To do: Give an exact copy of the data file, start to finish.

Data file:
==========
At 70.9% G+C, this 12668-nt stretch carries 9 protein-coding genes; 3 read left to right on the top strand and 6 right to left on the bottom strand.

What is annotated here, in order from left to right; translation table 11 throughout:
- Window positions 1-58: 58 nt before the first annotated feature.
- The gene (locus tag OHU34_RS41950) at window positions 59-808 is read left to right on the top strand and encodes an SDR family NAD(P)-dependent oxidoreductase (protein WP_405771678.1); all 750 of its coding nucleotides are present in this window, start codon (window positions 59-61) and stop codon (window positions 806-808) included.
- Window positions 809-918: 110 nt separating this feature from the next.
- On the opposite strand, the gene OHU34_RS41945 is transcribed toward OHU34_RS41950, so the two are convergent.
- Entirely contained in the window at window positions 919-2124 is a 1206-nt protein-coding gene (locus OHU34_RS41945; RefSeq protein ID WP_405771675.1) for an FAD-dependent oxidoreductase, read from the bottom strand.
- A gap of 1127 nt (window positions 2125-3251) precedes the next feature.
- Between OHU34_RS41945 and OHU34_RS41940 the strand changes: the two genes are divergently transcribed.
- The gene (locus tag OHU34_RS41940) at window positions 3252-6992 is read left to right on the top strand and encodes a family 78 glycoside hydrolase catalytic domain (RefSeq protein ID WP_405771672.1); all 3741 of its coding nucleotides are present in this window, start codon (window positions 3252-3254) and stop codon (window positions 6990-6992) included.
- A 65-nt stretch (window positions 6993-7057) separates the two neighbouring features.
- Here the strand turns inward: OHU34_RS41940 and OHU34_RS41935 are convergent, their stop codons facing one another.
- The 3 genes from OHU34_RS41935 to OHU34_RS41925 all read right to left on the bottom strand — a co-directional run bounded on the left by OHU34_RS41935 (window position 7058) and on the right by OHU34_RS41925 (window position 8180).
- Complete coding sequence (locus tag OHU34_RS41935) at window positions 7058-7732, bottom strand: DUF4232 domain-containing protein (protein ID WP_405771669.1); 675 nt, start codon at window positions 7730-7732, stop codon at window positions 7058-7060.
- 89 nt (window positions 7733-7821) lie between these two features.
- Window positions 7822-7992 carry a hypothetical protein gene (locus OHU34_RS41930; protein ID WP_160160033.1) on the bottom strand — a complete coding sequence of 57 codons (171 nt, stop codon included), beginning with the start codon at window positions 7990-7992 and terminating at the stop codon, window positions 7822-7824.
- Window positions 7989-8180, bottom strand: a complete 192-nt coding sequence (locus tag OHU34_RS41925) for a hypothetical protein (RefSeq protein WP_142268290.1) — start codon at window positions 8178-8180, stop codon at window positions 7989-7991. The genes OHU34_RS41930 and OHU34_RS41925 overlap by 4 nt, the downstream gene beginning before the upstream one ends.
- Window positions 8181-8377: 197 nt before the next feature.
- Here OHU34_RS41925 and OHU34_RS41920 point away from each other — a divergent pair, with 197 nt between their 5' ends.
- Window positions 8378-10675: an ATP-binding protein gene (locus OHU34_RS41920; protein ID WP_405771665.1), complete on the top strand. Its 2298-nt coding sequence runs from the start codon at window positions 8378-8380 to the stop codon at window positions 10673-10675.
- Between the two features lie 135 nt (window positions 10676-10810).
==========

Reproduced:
At 70.9% G+C, this 12668-nt stretch carries 9 protein-coding genes; 3 read left to right on the top strand and 6 right to left on the bottom strand.

What is annotated here, in order from left to right; translation table 11 throughout:
- Window positions 1-58: 58 nt before the first annotated feature.
- The gene (locus tag OHU34_RS41950) at window positions 59-808 is read left to right on the top strand and encodes an SDR family NAD(P)-dependent oxidoreductase (protein WP_405771678.1); all 750 of its coding nucleotides are present in this window, start codon (window positions 59-61) and stop codon (window positions 806-808) included.
- Window positions 809-918: 110 nt separating this feature from the next.
- On the opposite strand, the gene OHU34_RS41945 is transcribed toward OHU34_RS41950, so the two are convergent.
- Entirely contained in the window at window positions 919-2124 is a 1206-nt protein-coding gene (locus OHU34_RS41945; RefSeq protein ID WP_405771675.1) for an FAD-dependent oxidoreductase, read from the bottom strand.
- A gap of 1127 nt (window positions 2125-3251) precedes the next feature.
- Between OHU34_RS41945 and OHU34_RS41940 the strand changes: the two genes are divergently transcribed.
- The gene (locus tag OHU34_RS41940) at window positions 3252-6992 is read left to right on the top strand and encodes a family 78 glycoside hydrolase catalytic domain (RefSeq protein ID WP_405771672.1); all 3741 of its coding nucleotides are present in this window, start codon (window positions 3252-3254) and stop codon (window positions 6990-6992) included.
- A 65-nt stretch (window positions 6993-7057) separates the two neighbouring features.
- Here the strand turns inward: OHU34_RS41940 and OHU34_RS41935 are convergent, their stop codons facing one another.
- The 3 genes from OHU34_RS41935 to OHU34_RS41925 all read right to left on the bottom strand — a co-directional run bounded on the left by OHU34_RS41935 (window position 7058) and on the right by OHU34_RS41925 (window position 8180).
- Complete coding sequence (locus tag OHU34_RS41935) at window positions 7058-7732, bottom strand: DUF4232 domain-containing protein (protein ID WP_405771669.1); 675 nt, start codon at window positions 7730-7732, stop codon at window positions 7058-7060.
- 89 nt (window positions 7733-7821) lie between these two features.
- Window positions 7822-7992 carry a hypothetical protein gene (locus OHU34_RS41930; protein ID WP_160160033.1) on the bottom strand — a complete coding sequence of 57 codons (171 nt, stop codon included), beginning with the start codon at window positions 7990-7992 and terminating at the stop codon, window positions 7822-7824.
- Window positions 7989-8180, bottom strand: a complete 192-nt coding sequence (locus tag OHU34_RS41925) for a hypothetical protein (RefSeq protein WP_142268290.1) — start codon at window positions 8178-8180, stop codon at window positions 7989-7991. The genes OHU34_RS41930 and OHU34_RS41925 overlap by 4 nt, the downstream gene beginning before the upstream one ends.
- Window positions 8181-8377: 197 nt before the next feature.
- Here OHU34_RS41925 and OHU34_RS41920 point away from each other — a divergent pair, with 197 nt between their 5' ends.
- Window positions 8378-10675: an ATP-binding protein gene (locus OHU34_RS41920; protein ID WP_405771665.1), complete on the top strand. Its 2298-nt coding sequence runs from the start codon at window positions 8378-8380 to the stop codon at window positions 10673-10675.
- Between the two features lie 135 nt (window positions 10676-10810).